makes his way to the train station to catch the 7:20 into Chicago. During the 40-minute train ride, Joe takes out his planner and lists out all of the things that he wants to get done for the week. He writes down all of the people that he needs to call, meetings that he needs to schedule, and reports that he needs to write. By the time the train pulls into Union Station, he has his entire week planned out and is feeling very good about his plan. His 20-minute walk from the train station to his office is pleasant and energizing, and Joe arrives at his office ready to get going on his plan.
On Friday evening, Joe pulls out his planner and looks at the list of all the things he wanted to complete during the week. As he looks at the list, he grows more and more discouraged at the number of things that didn’t get done. He can’t understand it. Why didn’t he get more done? He was always so busy, yet so little got accomplished. How could this have happened?
You may know a Joe, live with a Joe, or be Joe yourself. The Joes of the world have a difficult time focusing and are easily distracted by “shiny objects”, or things that take attention off of the task at hand because of their allure, appeal, or perceived call to urgency.
Let me put shiny objects in context; to me a shiny object isn’t important to the task at hand and isn’t time-sensitive. If something comes across your desk that can be done later without impact to your work yet interrupts what you’re doing then this in my view constitutes a shiny object. It’s also important to distinguish between shiny objects and the garden-variety fire-drill. The primary difference to me is a fire drill is something that needs to be done immediately otherwise there is some material and tangible business consequence; whereas with a shiny object there is no material and tangible business consequence if it doesn’t get done. This is an important distinguishing factor because many shiny object violators that I know view their shiny objects as fire drills and take comfort in responding to fire drills because of the sense of accomplishment they feel in putting out the fire.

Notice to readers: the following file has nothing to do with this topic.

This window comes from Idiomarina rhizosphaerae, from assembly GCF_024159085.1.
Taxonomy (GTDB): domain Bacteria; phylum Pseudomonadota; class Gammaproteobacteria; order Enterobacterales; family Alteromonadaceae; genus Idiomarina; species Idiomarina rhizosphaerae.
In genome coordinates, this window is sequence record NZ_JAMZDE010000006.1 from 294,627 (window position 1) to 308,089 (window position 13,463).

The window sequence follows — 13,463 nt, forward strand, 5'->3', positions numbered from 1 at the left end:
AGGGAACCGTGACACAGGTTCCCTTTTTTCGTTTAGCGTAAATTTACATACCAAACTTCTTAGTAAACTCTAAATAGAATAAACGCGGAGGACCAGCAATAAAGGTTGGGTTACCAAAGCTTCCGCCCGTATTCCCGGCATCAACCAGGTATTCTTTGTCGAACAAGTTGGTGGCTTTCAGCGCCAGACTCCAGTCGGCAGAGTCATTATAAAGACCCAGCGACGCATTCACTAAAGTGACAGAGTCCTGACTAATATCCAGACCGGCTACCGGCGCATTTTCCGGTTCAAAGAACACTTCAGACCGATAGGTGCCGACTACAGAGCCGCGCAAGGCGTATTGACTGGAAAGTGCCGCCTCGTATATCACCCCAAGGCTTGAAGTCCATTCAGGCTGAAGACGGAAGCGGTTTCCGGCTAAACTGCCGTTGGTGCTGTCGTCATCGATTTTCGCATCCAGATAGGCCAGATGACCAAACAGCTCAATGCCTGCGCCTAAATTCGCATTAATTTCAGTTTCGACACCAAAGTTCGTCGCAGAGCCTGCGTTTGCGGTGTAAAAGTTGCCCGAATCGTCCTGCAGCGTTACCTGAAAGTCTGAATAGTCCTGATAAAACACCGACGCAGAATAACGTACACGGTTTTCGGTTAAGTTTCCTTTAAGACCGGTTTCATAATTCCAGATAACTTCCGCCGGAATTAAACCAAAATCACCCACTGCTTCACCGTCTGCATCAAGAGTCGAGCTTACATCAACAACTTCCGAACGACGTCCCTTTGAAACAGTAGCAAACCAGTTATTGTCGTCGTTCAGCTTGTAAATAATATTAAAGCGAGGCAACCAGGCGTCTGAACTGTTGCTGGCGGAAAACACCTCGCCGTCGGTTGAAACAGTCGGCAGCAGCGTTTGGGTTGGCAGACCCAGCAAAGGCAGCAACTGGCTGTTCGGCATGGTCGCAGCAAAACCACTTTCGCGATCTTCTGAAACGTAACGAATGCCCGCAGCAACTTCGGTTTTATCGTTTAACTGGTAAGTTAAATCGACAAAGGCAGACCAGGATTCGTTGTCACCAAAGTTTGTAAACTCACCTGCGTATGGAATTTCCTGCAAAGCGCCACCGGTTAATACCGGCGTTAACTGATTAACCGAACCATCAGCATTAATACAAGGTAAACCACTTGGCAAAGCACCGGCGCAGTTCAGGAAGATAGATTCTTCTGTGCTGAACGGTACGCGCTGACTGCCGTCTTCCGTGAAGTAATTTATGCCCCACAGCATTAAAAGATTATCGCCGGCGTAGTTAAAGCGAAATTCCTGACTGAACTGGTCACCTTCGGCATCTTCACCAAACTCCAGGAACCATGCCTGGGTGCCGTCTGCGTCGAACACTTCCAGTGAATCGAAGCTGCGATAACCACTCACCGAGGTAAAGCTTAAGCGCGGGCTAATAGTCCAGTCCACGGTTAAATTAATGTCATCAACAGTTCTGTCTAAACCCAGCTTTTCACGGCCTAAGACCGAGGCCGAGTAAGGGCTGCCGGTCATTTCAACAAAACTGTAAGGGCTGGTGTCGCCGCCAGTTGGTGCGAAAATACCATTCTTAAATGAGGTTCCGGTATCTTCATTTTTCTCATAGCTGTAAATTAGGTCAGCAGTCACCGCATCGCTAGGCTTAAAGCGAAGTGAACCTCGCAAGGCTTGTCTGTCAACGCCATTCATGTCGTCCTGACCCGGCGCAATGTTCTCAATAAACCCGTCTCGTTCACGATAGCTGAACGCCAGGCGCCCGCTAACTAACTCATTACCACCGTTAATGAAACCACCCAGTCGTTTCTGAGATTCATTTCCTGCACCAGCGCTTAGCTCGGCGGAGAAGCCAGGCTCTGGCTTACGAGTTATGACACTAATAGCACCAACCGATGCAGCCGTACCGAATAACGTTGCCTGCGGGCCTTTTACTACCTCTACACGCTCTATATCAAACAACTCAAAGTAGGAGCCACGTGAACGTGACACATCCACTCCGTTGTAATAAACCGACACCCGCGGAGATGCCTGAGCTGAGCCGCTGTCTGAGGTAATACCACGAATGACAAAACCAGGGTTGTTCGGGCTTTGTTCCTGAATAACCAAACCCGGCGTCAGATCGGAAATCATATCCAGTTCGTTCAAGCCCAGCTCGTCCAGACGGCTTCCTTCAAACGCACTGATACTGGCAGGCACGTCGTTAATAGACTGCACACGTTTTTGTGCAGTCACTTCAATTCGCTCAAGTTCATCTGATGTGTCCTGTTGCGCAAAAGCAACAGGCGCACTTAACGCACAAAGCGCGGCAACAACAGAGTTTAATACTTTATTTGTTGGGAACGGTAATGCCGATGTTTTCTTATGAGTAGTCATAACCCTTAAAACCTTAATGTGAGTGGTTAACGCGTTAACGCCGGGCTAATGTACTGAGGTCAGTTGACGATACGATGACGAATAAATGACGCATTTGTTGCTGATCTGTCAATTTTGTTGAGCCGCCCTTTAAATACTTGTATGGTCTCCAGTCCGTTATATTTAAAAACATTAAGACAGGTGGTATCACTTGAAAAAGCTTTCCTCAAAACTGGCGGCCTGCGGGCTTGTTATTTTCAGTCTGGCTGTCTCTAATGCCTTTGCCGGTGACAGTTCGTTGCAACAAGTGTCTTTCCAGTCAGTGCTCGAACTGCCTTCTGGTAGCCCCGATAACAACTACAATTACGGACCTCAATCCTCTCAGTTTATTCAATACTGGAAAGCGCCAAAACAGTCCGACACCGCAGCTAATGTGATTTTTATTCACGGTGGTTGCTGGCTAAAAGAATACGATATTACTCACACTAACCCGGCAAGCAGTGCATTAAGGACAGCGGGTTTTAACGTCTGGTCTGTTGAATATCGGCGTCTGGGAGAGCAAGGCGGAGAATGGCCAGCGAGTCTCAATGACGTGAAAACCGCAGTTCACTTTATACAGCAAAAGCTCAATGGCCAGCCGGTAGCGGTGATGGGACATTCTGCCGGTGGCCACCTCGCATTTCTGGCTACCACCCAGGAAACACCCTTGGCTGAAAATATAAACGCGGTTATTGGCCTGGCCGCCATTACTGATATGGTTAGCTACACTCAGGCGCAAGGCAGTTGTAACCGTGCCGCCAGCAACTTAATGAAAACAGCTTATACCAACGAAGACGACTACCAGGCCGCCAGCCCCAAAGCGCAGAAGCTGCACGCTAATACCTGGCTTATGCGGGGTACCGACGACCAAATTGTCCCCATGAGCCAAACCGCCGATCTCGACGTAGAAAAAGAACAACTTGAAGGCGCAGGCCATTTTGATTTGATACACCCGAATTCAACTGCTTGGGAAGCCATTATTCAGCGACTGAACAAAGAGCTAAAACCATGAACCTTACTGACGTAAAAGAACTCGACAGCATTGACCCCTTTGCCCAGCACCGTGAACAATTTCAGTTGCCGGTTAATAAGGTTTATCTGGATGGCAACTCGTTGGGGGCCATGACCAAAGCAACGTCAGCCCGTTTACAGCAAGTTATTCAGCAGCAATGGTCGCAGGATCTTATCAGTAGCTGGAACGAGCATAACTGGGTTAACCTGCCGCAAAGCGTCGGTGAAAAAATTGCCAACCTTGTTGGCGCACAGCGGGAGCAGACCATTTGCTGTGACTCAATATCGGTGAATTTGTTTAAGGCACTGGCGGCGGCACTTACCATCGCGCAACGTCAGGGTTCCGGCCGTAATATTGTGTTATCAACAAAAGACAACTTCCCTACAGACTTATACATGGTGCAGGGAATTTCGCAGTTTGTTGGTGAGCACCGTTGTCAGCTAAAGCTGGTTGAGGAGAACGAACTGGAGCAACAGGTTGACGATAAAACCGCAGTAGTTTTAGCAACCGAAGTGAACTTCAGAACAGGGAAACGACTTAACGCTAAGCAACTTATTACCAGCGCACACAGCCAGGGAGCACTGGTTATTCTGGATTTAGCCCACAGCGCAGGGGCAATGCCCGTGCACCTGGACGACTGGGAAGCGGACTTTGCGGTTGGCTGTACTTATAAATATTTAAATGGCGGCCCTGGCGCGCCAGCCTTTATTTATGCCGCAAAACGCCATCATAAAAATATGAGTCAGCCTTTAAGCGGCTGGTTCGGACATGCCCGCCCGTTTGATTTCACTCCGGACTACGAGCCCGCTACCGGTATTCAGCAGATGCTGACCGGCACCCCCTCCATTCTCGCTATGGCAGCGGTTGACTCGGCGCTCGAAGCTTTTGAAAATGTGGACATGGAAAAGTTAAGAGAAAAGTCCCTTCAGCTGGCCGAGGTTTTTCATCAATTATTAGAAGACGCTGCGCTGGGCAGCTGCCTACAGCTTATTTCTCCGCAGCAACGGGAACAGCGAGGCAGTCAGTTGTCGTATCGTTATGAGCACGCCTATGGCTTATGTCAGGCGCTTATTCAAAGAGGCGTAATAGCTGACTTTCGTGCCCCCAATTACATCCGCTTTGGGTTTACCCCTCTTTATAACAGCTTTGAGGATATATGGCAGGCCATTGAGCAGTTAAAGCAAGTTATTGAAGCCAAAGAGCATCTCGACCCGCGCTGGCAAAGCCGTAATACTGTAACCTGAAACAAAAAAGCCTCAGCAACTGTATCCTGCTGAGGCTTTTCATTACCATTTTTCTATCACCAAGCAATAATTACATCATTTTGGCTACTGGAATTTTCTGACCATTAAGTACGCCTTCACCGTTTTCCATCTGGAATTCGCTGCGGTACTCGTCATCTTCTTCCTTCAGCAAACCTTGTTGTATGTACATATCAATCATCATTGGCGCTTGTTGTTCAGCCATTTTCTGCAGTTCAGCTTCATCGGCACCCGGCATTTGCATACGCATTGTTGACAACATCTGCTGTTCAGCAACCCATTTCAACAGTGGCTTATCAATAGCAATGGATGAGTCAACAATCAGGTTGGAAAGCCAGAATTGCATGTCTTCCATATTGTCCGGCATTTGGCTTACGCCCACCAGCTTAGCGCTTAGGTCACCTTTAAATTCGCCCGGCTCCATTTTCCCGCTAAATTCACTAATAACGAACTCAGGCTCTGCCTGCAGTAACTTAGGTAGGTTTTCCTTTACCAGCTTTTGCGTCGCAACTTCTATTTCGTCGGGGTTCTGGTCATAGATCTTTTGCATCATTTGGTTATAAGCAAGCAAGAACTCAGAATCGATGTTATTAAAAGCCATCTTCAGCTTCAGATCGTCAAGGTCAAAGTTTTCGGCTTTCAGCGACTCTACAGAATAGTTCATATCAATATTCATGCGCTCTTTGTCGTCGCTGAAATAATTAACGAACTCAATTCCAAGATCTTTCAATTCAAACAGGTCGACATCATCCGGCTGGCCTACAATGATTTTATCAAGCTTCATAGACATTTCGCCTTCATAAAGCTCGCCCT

In conquering shiny-object-itis, I’ve adopted a few basic shiny object principles into my workday, as follows:
- Schedule some brief “shiny object” time during the day to do some of the shiny object activities; preferably the same time each day. The time of day doesn’t matter, just schedule it and keep to it.
- If a shiny object comes your way and it’s not during your shiny object time, PUT IT ASIDE immediately. Just as a dieter needs to resist the temptation of their favorite junk food, you need to resist the draw and allure of the shiny object.
- If you’re prone to disruption due to your view of fire-drills, ask yourself two questions:
- Is there a tangible and material consequence to me working on this? and
- Is the consequence important enough that I need to interrupt my current project to work on it?
In following these principles, your ability to get things will increase because you will have fewer interruptions, be able to better discern whether an interruption is warranted, and allow yourself some dedicated shiny-object time to read the latest headlines or catch up with a co-worker.